How to edit the documentation
Also see the documentation style guide.
Qubes OS documentation pages are stored as plain text Markdown files in the qubes-doc repository. By cloning and regularly pulling from this repo, users can maintain their own up-to-date offline copy of all Qubes documentation rather than relying solely on the web.
The documentation is a volunteer community effort. People like you are constantly working to make it better. If you notice something that can be fixed or improved, please follow the steps below to open a pull request!
How to submit a pull request
We keep all the documentation in qubes-doc, a dedicated Git repository hosted on GitHub. Thanks to GitHub’s easy web interface, you can edit the documentation even if you’re not familiar with Git or the command line! All you need is a free GitHub account.
A few notes before we get started:
Since Qubes is a security-oriented project, every documentation change will be reviewed before it’s accepted. This allows us to maintain quality control and protect our users.
To give your contribution a better chance of being accepted, please follow our documentation style guide.
We don’t want you to spend time and effort on a contribution that we can’t accept. If your contribution would take a lot of time, please file an issue for it first so that we can make sure we’re on the same page before significant works begins.
Alternatively, you may already have written content that doesn’t conform to these guidelines, but you’d be willing to modify it so that it does. In this case, you can still submit it by following the instructions below. Just make a note in your pull request (PR) that you’re aware of the changes that need to be made and that you’re just asking for the content to be reviewed before you spend time making those changes.
Finally, if you’ve written something that doesn’t belong in qubes-doc but that would be beneficial to the Qubes community, please consider adding it to the external documentation.
(Advanced users: If you’re already familiar with GitHub or wish to work from the command line, you can skip the rest of this section. All you need to do to contribute is to fork and clone the qubes-doc repo, make your changes, then submit a pull request.)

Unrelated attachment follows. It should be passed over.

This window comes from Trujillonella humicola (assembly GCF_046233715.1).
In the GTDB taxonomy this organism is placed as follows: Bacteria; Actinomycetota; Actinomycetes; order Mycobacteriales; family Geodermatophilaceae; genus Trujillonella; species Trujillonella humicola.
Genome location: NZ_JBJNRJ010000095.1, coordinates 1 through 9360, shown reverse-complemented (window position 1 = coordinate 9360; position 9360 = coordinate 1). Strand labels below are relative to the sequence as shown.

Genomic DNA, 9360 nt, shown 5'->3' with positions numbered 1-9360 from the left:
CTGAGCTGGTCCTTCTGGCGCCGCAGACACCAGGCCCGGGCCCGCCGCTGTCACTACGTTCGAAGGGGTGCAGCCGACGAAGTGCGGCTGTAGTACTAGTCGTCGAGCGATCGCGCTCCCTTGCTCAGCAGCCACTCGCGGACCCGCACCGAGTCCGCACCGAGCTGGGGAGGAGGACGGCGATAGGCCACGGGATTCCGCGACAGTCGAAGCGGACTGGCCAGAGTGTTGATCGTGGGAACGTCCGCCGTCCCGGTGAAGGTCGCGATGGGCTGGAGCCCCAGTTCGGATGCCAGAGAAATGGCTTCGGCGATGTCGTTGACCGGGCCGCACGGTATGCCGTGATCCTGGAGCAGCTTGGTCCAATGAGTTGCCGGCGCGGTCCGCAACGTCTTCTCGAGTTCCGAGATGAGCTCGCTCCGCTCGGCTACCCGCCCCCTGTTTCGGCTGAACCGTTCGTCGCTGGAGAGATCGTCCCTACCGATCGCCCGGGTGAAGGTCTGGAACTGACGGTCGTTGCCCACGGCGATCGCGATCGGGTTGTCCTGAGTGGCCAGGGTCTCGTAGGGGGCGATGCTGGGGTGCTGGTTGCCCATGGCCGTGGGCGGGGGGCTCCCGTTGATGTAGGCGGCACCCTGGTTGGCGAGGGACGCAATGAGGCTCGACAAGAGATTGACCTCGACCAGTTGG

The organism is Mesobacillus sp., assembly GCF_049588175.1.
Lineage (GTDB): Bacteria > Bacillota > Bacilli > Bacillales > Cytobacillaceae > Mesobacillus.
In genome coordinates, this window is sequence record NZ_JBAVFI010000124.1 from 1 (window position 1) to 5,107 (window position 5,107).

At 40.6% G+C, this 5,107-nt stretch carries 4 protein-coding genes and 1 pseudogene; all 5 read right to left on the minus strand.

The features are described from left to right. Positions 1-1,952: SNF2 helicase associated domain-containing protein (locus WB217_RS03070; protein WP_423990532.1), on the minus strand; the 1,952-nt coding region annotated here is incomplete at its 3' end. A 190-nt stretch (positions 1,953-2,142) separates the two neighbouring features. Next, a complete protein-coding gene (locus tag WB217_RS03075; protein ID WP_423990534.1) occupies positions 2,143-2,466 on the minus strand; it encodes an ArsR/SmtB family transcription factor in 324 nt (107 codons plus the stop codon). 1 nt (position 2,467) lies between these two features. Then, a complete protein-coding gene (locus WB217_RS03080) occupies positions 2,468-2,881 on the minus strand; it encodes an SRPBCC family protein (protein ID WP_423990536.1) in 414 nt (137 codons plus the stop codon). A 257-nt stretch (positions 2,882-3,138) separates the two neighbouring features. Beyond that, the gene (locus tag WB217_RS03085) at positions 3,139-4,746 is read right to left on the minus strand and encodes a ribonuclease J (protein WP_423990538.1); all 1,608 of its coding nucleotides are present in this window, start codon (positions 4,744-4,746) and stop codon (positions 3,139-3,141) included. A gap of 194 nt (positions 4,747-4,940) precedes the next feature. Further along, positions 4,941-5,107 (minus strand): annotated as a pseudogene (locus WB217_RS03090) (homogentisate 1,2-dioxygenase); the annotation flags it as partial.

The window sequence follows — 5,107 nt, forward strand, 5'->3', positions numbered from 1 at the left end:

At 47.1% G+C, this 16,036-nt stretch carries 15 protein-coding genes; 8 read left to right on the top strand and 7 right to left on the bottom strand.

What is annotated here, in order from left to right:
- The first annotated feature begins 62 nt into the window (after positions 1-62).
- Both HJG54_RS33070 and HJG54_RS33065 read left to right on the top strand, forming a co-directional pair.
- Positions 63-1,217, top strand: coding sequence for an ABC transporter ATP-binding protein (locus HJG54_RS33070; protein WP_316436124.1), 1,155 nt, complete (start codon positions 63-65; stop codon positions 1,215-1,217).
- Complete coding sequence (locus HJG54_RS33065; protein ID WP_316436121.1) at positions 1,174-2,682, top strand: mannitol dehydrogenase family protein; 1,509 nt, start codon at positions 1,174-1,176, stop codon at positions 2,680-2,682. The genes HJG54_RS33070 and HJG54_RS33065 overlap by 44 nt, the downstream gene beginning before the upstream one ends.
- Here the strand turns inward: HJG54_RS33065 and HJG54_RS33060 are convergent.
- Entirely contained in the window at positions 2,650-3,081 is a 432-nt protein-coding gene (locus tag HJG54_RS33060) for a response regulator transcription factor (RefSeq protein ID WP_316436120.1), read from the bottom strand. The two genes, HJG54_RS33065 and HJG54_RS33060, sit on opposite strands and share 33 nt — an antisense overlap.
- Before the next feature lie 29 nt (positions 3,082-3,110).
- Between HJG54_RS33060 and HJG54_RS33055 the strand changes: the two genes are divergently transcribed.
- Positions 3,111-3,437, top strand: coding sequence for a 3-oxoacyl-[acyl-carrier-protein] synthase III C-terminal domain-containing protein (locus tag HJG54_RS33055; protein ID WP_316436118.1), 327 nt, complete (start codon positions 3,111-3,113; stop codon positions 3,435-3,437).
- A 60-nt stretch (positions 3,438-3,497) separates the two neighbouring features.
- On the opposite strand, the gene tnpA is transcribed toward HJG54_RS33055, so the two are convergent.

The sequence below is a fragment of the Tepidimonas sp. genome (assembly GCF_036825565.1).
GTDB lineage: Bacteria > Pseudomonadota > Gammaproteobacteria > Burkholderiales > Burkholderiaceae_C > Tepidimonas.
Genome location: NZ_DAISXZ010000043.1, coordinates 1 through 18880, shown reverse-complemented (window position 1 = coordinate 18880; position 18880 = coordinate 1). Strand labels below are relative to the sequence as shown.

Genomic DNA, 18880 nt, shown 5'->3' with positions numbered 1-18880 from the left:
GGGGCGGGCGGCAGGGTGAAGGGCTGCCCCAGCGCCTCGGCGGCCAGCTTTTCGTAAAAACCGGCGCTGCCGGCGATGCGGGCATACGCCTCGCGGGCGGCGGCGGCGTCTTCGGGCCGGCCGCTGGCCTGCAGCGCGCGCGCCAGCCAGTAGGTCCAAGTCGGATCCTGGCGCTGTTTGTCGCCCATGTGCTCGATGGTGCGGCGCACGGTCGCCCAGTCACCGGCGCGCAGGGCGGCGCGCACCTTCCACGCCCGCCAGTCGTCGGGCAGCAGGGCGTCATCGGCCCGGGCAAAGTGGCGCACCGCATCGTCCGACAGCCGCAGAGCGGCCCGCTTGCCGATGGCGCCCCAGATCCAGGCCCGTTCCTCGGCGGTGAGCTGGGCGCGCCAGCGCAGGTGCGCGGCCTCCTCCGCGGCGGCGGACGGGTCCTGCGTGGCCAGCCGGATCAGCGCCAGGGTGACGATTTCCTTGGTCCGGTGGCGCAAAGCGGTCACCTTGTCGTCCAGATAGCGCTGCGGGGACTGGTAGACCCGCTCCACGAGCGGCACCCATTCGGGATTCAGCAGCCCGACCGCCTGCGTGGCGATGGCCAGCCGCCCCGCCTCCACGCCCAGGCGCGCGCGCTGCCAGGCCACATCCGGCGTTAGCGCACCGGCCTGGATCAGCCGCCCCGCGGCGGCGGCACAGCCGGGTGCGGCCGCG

Ok, let’s begin. Every documentation page has a “Page Source on GitHub” button. Depending on the size of your screen, it may either be on the side (larger screens) or on the bottom (smaller screens).
When you click on it, you’ll be taken to the source file — usually a Markdown
.md) file — on GitHub. On this page, there will be a button to edit the
You’ll be prompted to sign in with your GitHub username and password (if you aren’t already logged in). You can also create a free account from here.
If this is your first contribution to the documentation, you need to “fork” the repository (make your own copy). It’s easy — just click the big green button on the next page. This step is only needed the first time you make a contribution.
Now you can make your modifications. You can also preview the changes to see how they’ll be formatted by clicking the “Preview changes” tab. If you want to add images, please see How to add images. If you’re making formatting changes, please render the site locally to verify that everything looks correct before submitting any changes.
Once you’re finished, describe your changes at the bottom and click “Propose file change”.
After that, you’ll see exactly what modifications you’ve made. At this stage, those changes are still in your own copy of the documentation (“fork”). If everything looks good, send those changes to us by pressing the “Create pull request” button.